Last week’s writing primer proved to be very popular. So much so that I’m seriously considering devoting Tuesdays at SB to a writing workshop of sorts. I’m glad y’all enjoyed it.
When I wrote last week I wasn’t thinking about writing as a school assignment. I personally haven’t done anything like that in over 15 years. However according to my search stats that’s what people want to read about. I should have known better.
It takes a special kind of mutant to do what I do.
This week, I’m happy to oblige.
Regardless of what you’re writing for, be it a high school history report or for a silly-ass blog like this, you’re writing for an audience. Granted, in the case of a report your audience may only be your instructor, but it’s an audience all the same. Accordingly I feel it’s very important to make whatever it is you’re writing about as interesting as possible. It’s more fun to write like that. It’s also more fun to read, which can’t help but positively influence your grade.
Say you have an assignment to write a report about World War II. For most people, instinct is to write about something easy and well-known, such as Pearl Harbor, the London Blitz, the atomic bombs or whatever. I say fight that instinct; we’ve all read about that stuff before (or at least we should have).
“Pfft. D-Day again? BO-RING!”
Whenever possible, always strive to go off the beaten path. In our World War II example there are plenty of options. Why not write about the 1942 invasion of Madagascar, the Azad Hind, or the daffy incompetence of Norwegian Nazi collaborator Vidkun Quisling? These are topics your instructor probably hasn’t seen very often, if at all. Good writing is memorable. An innovative topic is a very effective way to become memorable.
True, until quite recently it was difficult to find source material on lesser-known topics such as these. That’s really not the case anymore. When I write my History Wednesday posts, I make a conscious effort to stay away from subjects which have been beaten to death elsewhere.
The American Civil War? Oh yeah, the blue guys won.
Image credit: Júlio Reis
You might think that’s a tall order on my part, but it really isn’t. In fact, I’ve come to view History Wednesday as a relatively easy writing day here at SB. I’ve barely scratched the surface with this.
Be careful with this though, as it’s very possible to get TOO obscure. If you pick too specific of a topic you not only risk losing your audience’s interest (read: your instructor), you also may find yourself with something that you just don’t have a whole hell of a lot to write about in the first place.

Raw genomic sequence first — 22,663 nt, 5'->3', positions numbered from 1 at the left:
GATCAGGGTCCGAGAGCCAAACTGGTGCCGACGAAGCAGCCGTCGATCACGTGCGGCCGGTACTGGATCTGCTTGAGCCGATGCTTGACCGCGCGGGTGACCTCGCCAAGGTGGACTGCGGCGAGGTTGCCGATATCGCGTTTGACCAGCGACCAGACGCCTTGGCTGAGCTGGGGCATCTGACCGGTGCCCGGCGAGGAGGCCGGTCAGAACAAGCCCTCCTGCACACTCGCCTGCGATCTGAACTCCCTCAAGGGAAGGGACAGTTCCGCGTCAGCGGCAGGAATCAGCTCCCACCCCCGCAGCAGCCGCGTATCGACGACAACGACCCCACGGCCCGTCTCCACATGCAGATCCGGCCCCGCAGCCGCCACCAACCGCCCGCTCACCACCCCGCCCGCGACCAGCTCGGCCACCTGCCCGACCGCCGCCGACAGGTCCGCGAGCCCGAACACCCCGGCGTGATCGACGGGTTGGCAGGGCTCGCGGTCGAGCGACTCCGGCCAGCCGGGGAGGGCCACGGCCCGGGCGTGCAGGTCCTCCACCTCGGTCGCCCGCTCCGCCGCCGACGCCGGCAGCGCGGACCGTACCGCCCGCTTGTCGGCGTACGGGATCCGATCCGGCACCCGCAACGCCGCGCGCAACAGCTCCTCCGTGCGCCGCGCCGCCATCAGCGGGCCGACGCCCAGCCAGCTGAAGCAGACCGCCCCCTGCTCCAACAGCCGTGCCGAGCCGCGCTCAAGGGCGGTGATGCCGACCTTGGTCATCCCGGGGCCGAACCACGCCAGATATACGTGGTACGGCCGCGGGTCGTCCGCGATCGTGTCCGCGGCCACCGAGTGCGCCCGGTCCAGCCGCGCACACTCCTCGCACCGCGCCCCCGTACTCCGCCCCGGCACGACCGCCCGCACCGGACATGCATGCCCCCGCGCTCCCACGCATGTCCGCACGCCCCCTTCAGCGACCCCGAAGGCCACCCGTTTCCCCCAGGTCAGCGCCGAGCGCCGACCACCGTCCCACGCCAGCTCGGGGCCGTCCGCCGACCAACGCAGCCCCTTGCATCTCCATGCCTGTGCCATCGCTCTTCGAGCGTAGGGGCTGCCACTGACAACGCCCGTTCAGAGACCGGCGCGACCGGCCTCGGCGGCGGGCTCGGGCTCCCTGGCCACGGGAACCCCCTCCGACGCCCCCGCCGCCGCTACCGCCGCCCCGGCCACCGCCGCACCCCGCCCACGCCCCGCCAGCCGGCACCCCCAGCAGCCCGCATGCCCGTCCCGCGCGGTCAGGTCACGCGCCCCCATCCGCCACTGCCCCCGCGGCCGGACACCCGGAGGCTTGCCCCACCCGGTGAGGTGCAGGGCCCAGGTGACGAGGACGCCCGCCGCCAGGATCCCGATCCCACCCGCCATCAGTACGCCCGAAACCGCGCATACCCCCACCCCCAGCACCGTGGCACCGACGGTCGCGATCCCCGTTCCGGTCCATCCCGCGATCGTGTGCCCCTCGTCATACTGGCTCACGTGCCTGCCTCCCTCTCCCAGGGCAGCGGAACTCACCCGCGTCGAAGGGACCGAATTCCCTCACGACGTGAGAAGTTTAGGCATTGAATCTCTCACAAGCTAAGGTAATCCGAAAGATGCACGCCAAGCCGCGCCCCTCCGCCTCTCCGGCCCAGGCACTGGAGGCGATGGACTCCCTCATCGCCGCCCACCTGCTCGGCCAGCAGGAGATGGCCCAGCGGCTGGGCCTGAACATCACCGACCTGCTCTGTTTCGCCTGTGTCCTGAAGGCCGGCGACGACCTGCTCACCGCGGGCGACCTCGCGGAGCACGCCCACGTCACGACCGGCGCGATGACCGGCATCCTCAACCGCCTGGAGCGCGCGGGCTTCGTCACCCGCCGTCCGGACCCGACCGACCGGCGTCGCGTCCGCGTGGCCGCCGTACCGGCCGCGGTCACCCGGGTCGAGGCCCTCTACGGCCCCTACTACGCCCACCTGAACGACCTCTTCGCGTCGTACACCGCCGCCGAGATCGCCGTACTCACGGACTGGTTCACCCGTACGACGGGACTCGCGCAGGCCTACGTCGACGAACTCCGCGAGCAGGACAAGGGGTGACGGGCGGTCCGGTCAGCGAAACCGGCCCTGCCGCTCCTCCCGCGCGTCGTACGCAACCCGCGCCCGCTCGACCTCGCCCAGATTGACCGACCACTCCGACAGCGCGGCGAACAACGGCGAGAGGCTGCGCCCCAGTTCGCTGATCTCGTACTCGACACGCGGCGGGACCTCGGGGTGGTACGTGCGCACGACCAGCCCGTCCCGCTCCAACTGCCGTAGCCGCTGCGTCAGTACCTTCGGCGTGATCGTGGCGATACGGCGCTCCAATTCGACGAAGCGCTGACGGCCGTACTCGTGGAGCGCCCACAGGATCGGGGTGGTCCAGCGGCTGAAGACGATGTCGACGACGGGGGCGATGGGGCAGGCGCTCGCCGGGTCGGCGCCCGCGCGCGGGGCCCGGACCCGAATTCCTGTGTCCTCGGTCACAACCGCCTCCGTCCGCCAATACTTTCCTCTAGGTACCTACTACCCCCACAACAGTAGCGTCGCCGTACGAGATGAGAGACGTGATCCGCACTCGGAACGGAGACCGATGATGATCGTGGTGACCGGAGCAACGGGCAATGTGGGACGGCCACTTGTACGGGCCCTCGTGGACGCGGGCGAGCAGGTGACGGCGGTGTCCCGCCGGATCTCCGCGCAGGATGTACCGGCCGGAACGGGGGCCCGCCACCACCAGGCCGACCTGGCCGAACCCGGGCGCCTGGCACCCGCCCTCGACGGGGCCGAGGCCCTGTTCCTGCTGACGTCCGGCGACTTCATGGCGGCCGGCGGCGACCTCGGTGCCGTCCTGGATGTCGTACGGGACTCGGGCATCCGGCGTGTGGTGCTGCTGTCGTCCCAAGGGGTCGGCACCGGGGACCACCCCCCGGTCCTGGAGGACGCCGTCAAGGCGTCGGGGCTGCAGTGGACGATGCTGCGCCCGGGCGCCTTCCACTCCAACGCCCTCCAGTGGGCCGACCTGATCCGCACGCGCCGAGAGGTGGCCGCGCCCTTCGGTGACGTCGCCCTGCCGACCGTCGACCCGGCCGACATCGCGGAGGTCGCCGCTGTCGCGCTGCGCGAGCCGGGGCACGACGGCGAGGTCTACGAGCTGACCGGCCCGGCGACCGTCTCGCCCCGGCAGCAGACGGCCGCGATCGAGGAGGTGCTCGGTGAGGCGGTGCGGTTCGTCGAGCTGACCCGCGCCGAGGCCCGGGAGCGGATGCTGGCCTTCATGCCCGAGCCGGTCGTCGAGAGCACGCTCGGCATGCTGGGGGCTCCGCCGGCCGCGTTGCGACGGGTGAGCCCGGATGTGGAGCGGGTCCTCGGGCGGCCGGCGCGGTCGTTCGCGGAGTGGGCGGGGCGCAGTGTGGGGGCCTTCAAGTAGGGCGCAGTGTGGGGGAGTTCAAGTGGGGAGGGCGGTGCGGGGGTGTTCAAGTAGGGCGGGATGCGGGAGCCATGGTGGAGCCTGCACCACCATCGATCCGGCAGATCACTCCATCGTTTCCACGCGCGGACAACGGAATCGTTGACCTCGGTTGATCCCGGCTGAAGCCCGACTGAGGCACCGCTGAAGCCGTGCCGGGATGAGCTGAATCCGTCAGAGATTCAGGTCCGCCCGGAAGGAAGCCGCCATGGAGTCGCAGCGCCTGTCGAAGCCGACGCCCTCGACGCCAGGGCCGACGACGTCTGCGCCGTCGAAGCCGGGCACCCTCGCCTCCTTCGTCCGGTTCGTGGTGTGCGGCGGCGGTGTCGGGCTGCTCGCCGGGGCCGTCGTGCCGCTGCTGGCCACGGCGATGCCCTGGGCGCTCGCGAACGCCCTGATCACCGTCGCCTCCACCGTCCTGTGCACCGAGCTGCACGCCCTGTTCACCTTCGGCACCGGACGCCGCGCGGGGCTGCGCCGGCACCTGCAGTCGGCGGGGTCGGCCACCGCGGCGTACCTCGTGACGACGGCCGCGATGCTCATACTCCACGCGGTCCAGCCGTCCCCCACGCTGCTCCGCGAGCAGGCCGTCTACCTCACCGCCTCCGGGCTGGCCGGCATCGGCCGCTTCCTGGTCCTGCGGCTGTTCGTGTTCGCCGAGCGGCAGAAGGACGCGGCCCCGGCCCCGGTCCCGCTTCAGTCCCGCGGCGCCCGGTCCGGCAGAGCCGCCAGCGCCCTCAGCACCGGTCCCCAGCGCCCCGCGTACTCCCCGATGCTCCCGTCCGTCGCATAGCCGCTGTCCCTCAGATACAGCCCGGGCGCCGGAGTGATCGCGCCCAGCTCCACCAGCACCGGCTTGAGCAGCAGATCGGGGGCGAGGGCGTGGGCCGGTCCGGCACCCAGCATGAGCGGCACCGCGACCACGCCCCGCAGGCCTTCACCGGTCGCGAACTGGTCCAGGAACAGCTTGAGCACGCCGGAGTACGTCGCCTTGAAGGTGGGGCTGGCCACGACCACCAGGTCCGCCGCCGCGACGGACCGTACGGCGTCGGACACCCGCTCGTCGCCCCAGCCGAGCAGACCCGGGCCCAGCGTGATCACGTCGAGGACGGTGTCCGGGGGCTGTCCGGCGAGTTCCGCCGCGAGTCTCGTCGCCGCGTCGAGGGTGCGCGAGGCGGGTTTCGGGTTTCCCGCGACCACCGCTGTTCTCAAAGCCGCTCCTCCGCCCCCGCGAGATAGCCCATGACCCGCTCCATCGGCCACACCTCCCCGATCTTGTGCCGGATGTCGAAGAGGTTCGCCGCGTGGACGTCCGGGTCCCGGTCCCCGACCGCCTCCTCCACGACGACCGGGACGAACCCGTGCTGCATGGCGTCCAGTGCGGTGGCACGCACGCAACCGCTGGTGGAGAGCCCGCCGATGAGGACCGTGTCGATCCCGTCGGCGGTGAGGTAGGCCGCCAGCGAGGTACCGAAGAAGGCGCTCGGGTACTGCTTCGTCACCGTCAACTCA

When it comes to reliable sources, Wikipedia is actually pretty low on the food chain. It’s my understanding some classes prohibit using it as a source. It’s not hard to see why. By design, any idiot can write something on Wikipedia. Many do. Even if your class allows you to source Wikipedia, I recommend doing so only when absolutely necessary.
I’ve been an on-again, off-again Wikipedia contributor since 2005, so I know my way around the block over there. That said, Wikipedia can still be terribly useful when writing a report. Because Wikipedia is supposed to be backed up with third-party sources, it often contains direct links to said sources. In that sense, it’s frequently a much more efficient search than anything you can do with Google.
You can use this site as a source too, though I can’t imagine why you’d want to.
That said, don’t ignore old-school sources such as, you know … books and magazines. They’re still good for something.
Don’t Be So Linear
I have a pretty low opinion of how English is taught overall. At least my experience wasn’t particularly enlightening. I can honestly say that in my years of professional writing I’ve ignored and/or forgotten a good 90 percent of what I was taught in school.
And I don’t write in cursive. Ever.
However, there is something I learned way back in eighth grade which I still use on a regular basis. You may know it as something else, but I call it the “2-3-1” method. Essentially, using this method one writes the body of a work first, then the conclusion, then the introduction. I find it works well. While there are times I write an SB entry start to finish in a linear manner, more often than not I jump around in a style similar to 2-3-1. Often times the title is the very last thing I write.
Why do this? It frees up the creative process a bit, which in turn makes it easier for the work to write itself as it were. By doing this I occasionally wind up with a very different work than the one I intended to write. By different, I mean “better.” If you write the introduction first, you tend to lock yourself in a bit. Sometimes that’s not a big deal, but other times it’s the difference between good work and total crap.
Trust me. I know a lot about both.